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July 25, 2008

Methodist Congregations, Local Shelters, Come Together with HSUS to Bless the Animals

The Humane Society of the United States

by Karen L. Allanach

The unusually high temperatures on a Saturday in mid-June didn't dampen the spirits of two United Methodist Church congregations in Frederick County, Md, that came together with The Humane Society of the United States to celebrate animals with a pet blessing ceremony.

In an open field surrounded by a high school and new suburban development, the small group, which included volunteers with Frederick County Animal Control and Frederick County Humane Society, gathered under a tent among dry winds and high heat.

With introductions by HSUS staff Karen Allanach and Christine Gutleben of Animals & Religion, and Kelly Connolly of Companion Animals, the ceremony proceeded with readings and prayers from two uplifiting pastors—Tim Dowell of FaithPoint United Methodist Church and John Dean of Wesley Chapel United Methodist Church—both of Urbana, Md.

Their sermons were connected with inspirational music led by FaithPoint, and both pastors blessed the animals at the service. One of the blesssed animals was a lovely long-haired cat, available for adoption through the Frederick County Humane Society.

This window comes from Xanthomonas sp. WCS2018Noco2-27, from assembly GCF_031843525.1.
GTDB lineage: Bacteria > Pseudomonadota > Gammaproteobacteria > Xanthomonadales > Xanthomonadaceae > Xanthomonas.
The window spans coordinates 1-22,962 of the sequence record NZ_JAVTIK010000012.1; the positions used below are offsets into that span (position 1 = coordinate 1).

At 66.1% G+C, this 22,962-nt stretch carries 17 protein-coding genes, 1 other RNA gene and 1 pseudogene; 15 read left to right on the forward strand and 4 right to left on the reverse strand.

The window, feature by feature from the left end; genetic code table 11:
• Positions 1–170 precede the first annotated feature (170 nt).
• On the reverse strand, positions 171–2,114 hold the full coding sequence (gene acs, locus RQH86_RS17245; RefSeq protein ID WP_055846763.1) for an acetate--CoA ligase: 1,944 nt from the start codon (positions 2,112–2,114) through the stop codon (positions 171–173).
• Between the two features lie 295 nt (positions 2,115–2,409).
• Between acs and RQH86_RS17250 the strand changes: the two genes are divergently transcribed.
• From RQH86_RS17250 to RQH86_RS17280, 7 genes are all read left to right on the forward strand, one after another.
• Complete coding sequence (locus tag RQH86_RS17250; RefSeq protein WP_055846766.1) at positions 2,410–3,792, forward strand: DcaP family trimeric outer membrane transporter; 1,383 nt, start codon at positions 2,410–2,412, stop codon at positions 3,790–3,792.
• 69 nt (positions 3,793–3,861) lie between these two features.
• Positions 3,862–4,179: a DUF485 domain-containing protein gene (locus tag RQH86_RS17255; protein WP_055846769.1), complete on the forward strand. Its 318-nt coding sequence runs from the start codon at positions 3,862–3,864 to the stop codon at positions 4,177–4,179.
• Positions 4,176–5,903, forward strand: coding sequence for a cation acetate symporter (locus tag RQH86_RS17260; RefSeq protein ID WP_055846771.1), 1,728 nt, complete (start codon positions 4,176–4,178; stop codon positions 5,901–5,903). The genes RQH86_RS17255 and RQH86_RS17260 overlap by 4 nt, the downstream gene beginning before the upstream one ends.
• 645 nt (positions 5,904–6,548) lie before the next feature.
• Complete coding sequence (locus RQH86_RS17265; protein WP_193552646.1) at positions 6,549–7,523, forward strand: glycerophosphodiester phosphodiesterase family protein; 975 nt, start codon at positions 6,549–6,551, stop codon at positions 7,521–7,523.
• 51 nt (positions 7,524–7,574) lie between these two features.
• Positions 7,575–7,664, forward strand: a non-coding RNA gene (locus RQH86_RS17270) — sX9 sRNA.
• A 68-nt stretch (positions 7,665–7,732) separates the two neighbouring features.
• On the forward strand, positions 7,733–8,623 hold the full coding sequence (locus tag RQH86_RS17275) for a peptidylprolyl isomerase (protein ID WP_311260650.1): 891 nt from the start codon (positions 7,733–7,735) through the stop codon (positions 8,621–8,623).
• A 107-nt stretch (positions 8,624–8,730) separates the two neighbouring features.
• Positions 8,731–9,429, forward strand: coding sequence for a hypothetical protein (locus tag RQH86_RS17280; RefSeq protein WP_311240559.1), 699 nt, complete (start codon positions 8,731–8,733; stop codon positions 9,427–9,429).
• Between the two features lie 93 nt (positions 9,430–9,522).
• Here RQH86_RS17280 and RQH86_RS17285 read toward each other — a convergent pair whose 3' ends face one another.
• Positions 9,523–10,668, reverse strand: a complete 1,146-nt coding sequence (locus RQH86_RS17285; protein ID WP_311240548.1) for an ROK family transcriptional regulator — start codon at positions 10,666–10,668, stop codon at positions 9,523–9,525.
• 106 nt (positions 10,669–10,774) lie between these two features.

Inspiring Words

From Pastor Dowell's sermon: “I’m happy you brought your animals to be blessed today (and we will bless them). But I’m even happier that God has provided you as a means of blessing for your animals on a daily basis! And I’m happiest of all that God loves each and every one of us so much … as to want to provide for ALL our needs—our worldly needs (food, shelter) and our spiritual needs (forgiveness, wholeness, and eternal life).

And I want to encourage you—if you’ve lost touch with how you fit into God’s plan of blessing … get back in touch. Drop into Wesley Chapel (or) FaithPoint. If you’re from a different faith tradition—go where you need to go—but don’t lose touch with the one who blesses not only your animal—but blesses all of creation—especially you!”

Read more from Pastor Dowell's sermon here.

Long Tradition of Compassion

It was fitting that the ceremony was hosted by two United Methodist congregations. The Methodists have a long tradition of supporting animal care and protection.

The Social Principles—part of the Book of Discipline of the United Methodist Church—addresses humane treatment of pets, animals in research, animals in agriculture, endangered species and more.

The small crowd at the Urbana ceremony was large in voice and spirit, and the pets and wildlife around surely benefited by the extra blessings bestowed on them that day.



Karen L. Allanach is associate director of Animals & Religion.

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